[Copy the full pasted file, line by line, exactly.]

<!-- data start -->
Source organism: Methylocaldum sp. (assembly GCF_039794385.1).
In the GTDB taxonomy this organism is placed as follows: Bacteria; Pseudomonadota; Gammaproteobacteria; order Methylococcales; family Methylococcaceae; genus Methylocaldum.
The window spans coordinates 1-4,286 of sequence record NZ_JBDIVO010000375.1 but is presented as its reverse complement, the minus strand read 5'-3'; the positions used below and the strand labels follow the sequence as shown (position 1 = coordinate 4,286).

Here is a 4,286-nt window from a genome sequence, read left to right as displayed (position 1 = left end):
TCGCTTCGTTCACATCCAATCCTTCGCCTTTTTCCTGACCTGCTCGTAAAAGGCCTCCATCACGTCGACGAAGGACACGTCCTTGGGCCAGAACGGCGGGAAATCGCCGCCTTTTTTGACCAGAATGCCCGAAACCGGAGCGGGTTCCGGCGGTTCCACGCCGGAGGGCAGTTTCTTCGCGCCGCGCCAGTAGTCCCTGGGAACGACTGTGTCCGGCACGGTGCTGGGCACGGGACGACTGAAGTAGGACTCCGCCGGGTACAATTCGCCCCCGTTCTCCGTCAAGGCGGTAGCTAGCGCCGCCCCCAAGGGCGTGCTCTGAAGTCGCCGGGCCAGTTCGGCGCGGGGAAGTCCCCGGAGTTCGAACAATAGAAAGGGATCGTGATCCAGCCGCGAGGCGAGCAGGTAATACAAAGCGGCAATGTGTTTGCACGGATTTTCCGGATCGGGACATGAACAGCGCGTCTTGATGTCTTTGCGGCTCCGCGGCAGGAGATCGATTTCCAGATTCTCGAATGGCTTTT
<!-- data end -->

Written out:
Source organism: Methylocaldum sp. (assembly GCF_039794385.1).
In the GTDB taxonomy this organism is placed as follows: Bacteria; Pseudomonadota; Gammaproteobacteria; order Methylococcales; family Methylococcaceae; genus Methylocaldum.
The window spans coordinates 1-4,286 of sequence record NZ_JBDIVO010000375.1 but is presented as its reverse complement, the minus strand read 5'-3'; the positions used below and the strand labels follow the sequence as shown (position 1 = coordinate 4,286).

Here is a 4,286-nt window from a genome sequence, read left to right as displayed (position 1 = left end):
TCGCTTCGTTCACATCCAATCCTTCGCCTTTTTCCTGACCTGCTCGTAAAAGGCCTCCATCACGTCGACGAAGGACACGTCCTTGGGCCAGAACGGCGGGAAATCGCCGCCTTTTTTGACCAGAATGCCCGAAACCGGAGCGGGTTCCGGCGGTTCCACGCCGGAGGGCAGTTTCTTCGCGCCGCGCCAGTAGTCCCTGGGAACGACTGTGTCCGGCACGGTGCTGGGCACGGGACGACTGAAGTAGGACTCCGCCGGGTACAATTCGCCCCCGTTCTCCGTCAAGGCGGTAGCTAGCGCCGCCCCCAAGGGCGTGCTCTGAAGTCGCCGGGCCAGTTCGGCGCGGGGAAGTCCCCGGAGTTCGAACAATAGAAAGGGATCGTGATCCAGCCGCGAGGCGAGCAGGTAATACAAAGCGGCAATGTGTTTGCACGGATTTTCCGGATCGGGACATGAACAGCGCGTCTTGATGTCTTTGCGGCTCCGCGGCAGGAGATCGATTTCCAGATTCTCGAATGGCTTTT